A: Vidya Balan was the subject of my body of work titled Reflections in 2012. It was my tribute to Andy Warhol and the iconic Marilyn Monroe who was his muse. I substituted the original subject with Vidya, bringing in a culturally relevant subject. The technique of screen-printing was replaced by handmade multiplication using oils on canvas. The concept follows from substitution on the iconic actress, the contrasting time and place and the medium or technique used.

It all started in 2012 when I went to see her iconic film, The Dirty Picture. Watching her on screen and carrying herself in a sari that way, was so impressive. Vidya is a brilliant actress and really got into the skin of the character she portrayed - Silk Smitha and her life. I also felt that there were so many similarities between Marilyn and Smitha. Both of them enjoyed success so early in their careers. However, as the years went by, they didn't get the roles they wanted and both died very young in their mid-30s.

I did nine paintings of Vidya, in the same posture -- the one that became famous overnight from the film, but in different colours like red, green, brown, black and blue. When I finished the work, I showed it to the renowned columnist, author and art collector, Shobhaa De. So impressed was Shobhaa with the work that she asked me if I wanted Vidya to open the show! And that's how Vidya inaugurated my Exhibition.

Vidya is such a wonderful, humble and down to earth person. She was very appreciative of my work and was quite touched and seemed impressed with how I had captured her on canvas. The paintings have found buyers not just in India, but across the world!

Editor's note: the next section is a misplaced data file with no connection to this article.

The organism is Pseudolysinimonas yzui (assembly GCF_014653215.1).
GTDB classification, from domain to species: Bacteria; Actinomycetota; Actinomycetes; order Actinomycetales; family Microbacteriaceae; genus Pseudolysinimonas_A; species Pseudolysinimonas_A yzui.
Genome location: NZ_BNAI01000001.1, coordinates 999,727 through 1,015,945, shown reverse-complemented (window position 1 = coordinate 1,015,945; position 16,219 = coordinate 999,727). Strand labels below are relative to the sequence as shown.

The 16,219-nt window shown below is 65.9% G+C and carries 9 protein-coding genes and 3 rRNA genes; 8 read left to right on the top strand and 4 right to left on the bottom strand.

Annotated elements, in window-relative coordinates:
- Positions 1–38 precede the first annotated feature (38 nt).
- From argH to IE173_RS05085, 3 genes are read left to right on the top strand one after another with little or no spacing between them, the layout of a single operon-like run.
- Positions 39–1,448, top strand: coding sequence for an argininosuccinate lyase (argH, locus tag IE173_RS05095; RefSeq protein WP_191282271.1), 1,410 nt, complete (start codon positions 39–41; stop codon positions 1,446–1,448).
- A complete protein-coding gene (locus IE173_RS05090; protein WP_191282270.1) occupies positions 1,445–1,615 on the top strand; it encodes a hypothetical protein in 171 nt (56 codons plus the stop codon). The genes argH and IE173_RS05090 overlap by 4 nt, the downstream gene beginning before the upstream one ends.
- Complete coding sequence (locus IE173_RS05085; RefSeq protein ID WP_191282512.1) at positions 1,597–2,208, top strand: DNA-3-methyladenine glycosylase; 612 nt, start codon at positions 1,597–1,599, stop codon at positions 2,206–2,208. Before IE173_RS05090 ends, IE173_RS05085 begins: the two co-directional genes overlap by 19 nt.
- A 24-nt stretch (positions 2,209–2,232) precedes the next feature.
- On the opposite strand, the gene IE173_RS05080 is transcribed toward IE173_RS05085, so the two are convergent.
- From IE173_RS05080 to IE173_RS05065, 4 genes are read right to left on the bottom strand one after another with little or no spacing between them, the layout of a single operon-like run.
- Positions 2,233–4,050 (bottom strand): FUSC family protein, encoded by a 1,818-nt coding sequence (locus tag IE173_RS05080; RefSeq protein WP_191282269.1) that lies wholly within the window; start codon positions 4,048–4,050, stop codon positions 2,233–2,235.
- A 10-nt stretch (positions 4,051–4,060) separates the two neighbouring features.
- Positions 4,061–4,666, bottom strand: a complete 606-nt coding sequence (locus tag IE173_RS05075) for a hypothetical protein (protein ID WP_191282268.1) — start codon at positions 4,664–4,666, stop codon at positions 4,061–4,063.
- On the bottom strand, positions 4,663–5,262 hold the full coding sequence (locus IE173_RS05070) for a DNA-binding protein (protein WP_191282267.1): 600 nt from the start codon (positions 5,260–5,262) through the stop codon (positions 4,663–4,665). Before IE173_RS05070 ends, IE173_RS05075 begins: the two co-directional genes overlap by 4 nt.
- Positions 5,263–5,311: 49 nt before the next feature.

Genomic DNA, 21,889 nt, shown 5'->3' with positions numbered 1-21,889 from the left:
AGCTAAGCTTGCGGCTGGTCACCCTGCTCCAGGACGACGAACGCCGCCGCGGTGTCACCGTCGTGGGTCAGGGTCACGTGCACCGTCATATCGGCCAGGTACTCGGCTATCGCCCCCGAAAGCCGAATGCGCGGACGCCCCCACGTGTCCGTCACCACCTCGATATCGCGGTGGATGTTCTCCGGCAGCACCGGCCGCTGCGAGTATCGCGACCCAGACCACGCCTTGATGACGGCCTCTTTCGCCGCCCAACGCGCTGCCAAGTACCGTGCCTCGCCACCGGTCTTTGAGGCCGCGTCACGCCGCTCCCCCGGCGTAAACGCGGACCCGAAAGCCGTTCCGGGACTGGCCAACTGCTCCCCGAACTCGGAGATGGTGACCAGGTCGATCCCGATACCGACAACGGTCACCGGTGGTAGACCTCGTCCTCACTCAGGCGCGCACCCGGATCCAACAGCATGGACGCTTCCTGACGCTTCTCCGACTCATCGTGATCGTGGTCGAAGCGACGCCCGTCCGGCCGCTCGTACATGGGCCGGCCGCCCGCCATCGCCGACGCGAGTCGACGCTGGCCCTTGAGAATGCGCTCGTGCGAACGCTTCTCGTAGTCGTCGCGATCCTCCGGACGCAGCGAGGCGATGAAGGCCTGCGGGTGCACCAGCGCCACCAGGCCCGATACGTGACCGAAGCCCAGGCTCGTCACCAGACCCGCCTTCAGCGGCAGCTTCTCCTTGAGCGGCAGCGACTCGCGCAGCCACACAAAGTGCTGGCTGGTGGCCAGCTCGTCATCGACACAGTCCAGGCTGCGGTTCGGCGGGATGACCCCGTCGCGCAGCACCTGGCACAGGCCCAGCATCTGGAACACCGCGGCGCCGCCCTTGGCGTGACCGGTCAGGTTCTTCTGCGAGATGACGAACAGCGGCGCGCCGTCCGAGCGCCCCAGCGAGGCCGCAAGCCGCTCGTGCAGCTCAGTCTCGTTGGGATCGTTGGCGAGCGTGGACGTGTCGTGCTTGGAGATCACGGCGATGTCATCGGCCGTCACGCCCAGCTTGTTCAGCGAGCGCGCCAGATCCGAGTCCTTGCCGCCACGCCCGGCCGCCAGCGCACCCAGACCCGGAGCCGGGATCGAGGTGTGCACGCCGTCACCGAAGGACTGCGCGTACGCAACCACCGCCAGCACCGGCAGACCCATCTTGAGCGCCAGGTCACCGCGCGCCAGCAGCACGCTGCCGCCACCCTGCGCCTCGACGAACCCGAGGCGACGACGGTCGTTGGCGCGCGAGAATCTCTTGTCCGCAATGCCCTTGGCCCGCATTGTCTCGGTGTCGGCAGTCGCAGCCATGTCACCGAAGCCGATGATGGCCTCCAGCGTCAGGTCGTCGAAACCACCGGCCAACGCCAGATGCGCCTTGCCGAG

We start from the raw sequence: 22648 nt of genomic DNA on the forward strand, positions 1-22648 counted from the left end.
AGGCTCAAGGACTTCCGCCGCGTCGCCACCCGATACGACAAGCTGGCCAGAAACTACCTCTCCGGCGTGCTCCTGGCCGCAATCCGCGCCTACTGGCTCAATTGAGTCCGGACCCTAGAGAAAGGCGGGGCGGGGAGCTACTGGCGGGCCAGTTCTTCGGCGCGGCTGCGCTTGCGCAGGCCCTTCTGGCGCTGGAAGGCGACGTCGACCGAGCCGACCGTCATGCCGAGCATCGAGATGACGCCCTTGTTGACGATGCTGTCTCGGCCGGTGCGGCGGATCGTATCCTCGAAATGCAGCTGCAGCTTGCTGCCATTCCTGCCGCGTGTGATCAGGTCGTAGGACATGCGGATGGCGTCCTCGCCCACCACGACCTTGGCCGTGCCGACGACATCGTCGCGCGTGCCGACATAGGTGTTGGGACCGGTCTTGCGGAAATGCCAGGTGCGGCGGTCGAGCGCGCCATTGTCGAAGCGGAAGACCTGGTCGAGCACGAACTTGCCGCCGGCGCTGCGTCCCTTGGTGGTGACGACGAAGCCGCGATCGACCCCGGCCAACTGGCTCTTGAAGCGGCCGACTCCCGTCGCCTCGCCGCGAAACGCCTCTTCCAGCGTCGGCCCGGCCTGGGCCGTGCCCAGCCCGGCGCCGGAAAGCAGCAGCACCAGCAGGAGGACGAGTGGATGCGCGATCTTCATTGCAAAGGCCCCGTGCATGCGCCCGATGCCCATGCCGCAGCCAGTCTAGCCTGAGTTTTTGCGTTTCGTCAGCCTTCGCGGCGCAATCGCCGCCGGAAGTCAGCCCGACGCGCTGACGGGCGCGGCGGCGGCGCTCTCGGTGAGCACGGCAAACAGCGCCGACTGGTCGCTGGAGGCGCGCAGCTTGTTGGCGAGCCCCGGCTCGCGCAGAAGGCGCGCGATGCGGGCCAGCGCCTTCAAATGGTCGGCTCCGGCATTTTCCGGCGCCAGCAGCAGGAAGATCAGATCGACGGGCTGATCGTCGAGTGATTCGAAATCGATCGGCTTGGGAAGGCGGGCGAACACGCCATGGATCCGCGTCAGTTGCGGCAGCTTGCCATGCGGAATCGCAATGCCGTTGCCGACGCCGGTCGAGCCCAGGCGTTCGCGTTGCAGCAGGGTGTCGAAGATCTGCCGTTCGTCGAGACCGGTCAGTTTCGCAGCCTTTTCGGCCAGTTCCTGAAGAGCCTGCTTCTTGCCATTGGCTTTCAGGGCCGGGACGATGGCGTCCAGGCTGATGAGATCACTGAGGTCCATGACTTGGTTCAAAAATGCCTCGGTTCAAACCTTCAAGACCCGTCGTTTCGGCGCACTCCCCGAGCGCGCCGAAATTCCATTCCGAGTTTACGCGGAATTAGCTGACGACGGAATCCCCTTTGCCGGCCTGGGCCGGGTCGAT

Portraits of Vidya Balan created by artist Viveek Sharma. (WION)


Q: What is that one quality that every artist should possess?

A: Based on my own experience over the last couple of decades, I share a simple piece of advice with all my young artists pursuing their dream in the art world -- never compromise on time dedicated to a piece of work - it reflects in the details.

Q: A lot of artwork is often scrutinized and criticised by society. Artists like MF Hussain have in the past received criticism for their work. You feel our society is still not open to out of box ideas? 

A: Nothing in nature changes, clouds, mountains, sunset, sunrise and so on. But, with the advancement in science and technology, a lot has been transformed. We still live in a world that is embroiled in controversies. Contradictions arising between traditional values and modernity is the strongest. “Nothing is more dangerous than a representational fallacy," says Herbert Read in his book on Philosophy of Modern Art. This is where the master painter had faced the controversial statements made as perceived by strong religious fundamentals. This has happened earlier when Artist's were victimized during Russian Revolution, French Revolution or even during German holocaust period where Artist's by force fled to other parts of the world and took asylum in countries where they felt safe.